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Host range and phylogenetic diversity of Corynespora cassiicola, cause of target spot of cotton in the southeastern USA. 
L. SUMABAT (1), R. Kemerait (2), M. T. Brewer (1). (1) University of Georgia, Athens, GA, U.S.A.; (2) University of Georgia, Tifton, GA, U.S.A.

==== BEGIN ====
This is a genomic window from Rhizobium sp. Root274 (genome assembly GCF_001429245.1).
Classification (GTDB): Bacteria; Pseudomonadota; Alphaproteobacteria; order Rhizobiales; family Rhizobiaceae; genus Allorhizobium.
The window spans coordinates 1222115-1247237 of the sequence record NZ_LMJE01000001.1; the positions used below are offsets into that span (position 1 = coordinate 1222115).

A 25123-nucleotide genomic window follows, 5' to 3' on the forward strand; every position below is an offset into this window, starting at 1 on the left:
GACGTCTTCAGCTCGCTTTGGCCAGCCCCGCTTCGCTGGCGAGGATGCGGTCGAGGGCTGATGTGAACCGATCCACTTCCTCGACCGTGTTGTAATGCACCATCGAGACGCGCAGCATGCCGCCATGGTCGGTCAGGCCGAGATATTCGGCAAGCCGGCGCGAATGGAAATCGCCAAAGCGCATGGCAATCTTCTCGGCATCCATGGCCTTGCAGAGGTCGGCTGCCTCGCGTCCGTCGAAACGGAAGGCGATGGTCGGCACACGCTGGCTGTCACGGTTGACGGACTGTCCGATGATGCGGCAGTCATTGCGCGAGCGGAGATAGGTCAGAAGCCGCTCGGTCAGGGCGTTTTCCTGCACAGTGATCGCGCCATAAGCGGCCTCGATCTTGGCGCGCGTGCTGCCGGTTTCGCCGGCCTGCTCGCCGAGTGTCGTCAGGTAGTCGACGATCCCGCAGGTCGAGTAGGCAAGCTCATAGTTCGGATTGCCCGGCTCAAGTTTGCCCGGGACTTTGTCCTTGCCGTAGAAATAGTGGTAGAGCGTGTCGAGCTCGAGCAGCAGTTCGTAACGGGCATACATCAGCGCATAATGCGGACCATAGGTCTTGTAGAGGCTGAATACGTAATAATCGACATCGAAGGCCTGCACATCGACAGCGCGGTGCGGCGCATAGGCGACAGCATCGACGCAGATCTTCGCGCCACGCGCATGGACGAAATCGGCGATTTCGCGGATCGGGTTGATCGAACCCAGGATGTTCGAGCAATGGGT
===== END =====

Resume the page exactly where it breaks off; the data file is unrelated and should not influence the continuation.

<i>Corynespora cassiicola</i> is a ubiquitous pathogen causing emerging plant diseases worldwide including target spot of cotton, which has significantly increased in incidence and severity throughout the southeastern USA. Target spot has also increased on tomato and soybean within the same region. Our aim is to understand the emergence of target spot by comparing phylogenetic relationships of isolates from cotton with other hosts and determining their host range. Thirty-nine isolates were collected from different hosts in the southeastern USA and a total of 1709 nucleotides were sequenced. Across the four gene regions, <i>C. cassiicola</i> from the southeastern USA clustered based on host of origin, regardless of geographic location. Results revealed no genetic diversity among isolates from cotton in the southeastern USA and showed them to be genetically distinct from isolates from different hosts of origin. Thirty-two isolates from different hosts were tested for pathogenicity on cotton, soybean, tomato, and cucumber cultivars revealing significant differences. Isolates originally from cotton were more aggressive on cotton than isolates from other hosts. Soybean, tomato, and cucumber were only susceptible to isolates that originated from the same host, indicating host specialization among these isolates. These results suggest that emerging epidemics in the USA are caused by introduction of host specialized isolates or the evolution of more aggressive strains on each host.

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